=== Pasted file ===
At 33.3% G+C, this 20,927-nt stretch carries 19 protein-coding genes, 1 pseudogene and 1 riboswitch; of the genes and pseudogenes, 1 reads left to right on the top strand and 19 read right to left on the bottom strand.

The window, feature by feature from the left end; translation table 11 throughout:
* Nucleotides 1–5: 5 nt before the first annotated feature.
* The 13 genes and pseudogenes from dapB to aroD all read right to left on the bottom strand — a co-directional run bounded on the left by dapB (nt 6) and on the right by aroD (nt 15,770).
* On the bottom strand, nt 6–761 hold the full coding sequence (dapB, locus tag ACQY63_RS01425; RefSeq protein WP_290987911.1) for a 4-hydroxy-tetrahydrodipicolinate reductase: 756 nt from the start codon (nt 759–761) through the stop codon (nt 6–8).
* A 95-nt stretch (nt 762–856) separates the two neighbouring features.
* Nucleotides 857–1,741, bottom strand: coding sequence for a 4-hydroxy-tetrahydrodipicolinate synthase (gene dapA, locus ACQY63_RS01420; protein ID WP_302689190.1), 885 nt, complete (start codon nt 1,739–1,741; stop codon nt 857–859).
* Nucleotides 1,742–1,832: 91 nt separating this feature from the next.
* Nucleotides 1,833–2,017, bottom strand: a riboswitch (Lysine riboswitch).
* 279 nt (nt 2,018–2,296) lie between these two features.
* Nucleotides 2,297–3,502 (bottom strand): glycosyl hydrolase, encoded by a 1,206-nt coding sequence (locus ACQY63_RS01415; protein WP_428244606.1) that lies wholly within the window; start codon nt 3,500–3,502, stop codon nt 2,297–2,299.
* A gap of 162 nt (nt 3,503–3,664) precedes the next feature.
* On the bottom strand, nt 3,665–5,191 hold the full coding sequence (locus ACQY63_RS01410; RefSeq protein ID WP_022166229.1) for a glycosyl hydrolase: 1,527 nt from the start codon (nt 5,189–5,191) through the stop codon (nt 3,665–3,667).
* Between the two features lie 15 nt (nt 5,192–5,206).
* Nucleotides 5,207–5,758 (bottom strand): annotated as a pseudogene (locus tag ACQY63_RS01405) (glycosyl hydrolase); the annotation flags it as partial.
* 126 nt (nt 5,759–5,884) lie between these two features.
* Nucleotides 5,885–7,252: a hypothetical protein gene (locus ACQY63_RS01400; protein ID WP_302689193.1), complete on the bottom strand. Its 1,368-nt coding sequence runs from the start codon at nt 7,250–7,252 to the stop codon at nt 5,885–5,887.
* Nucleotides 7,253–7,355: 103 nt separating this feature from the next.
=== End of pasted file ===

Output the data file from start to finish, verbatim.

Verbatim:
At 33.3% G+C, this 20,927-nt stretch carries 19 protein-coding genes, 1 pseudogene and 1 riboswitch; of the genes and pseudogenes, 1 reads left to right on the top strand and 19 read right to left on the bottom strand.

The window, feature by feature from the left end; translation table 11 throughout:
* Nucleotides 1–5: 5 nt before the first annotated feature.
* The 13 genes and pseudogenes from dapB to aroD all read right to left on the bottom strand — a co-directional run bounded on the left by dapB (nt 6) and on the right by aroD (nt 15,770).
* On the bottom strand, nt 6–761 hold the full coding sequence (dapB, locus tag ACQY63_RS01425; RefSeq protein WP_290987911.1) for a 4-hydroxy-tetrahydrodipicolinate reductase: 756 nt from the start codon (nt 759–761) through the stop codon (nt 6–8).
* A 95-nt stretch (nt 762–856) separates the two neighbouring features.
* Nucleotides 857–1,741, bottom strand: coding sequence for a 4-hydroxy-tetrahydrodipicolinate synthase (gene dapA, locus ACQY63_RS01420; protein ID WP_302689190.1), 885 nt, complete (start codon nt 1,739–1,741; stop codon nt 857–859).
* Nucleotides 1,742–1,832: 91 nt separating this feature from the next.
* Nucleotides 1,833–2,017, bottom strand: a riboswitch (Lysine riboswitch).
* 279 nt (nt 2,018–2,296) lie between these two features.
* Nucleotides 2,297–3,502 (bottom strand): glycosyl hydrolase, encoded by a 1,206-nt coding sequence (locus ACQY63_RS01415; protein WP_428244606.1) that lies wholly within the window; start codon nt 3,500–3,502, stop codon nt 2,297–2,299.
* A gap of 162 nt (nt 3,503–3,664) precedes the next feature.
* On the bottom strand, nt 3,665–5,191 hold the full coding sequence (locus ACQY63_RS01410; RefSeq protein ID WP_022166229.1) for a glycosyl hydrolase: 1,527 nt from the start codon (nt 5,189–5,191) through the stop codon (nt 3,665–3,667).
* Between the two features lie 15 nt (nt 5,192–5,206).
* Nucleotides 5,207–5,758 (bottom strand): annotated as a pseudogene (locus tag ACQY63_RS01405) (glycosyl hydrolase); the annotation flags it as partial.
* 126 nt (nt 5,759–5,884) lie between these two features.
* Nucleotides 5,885–7,252: a hypothetical protein gene (locus ACQY63_RS01400; protein ID WP_302689193.1), complete on the bottom strand. Its 1,368-nt coding sequence runs from the start codon at nt 7,250–7,252 to the stop codon at nt 5,885–5,887.
* Nucleotides 7,253–7,355: 103 nt separating this feature from the next.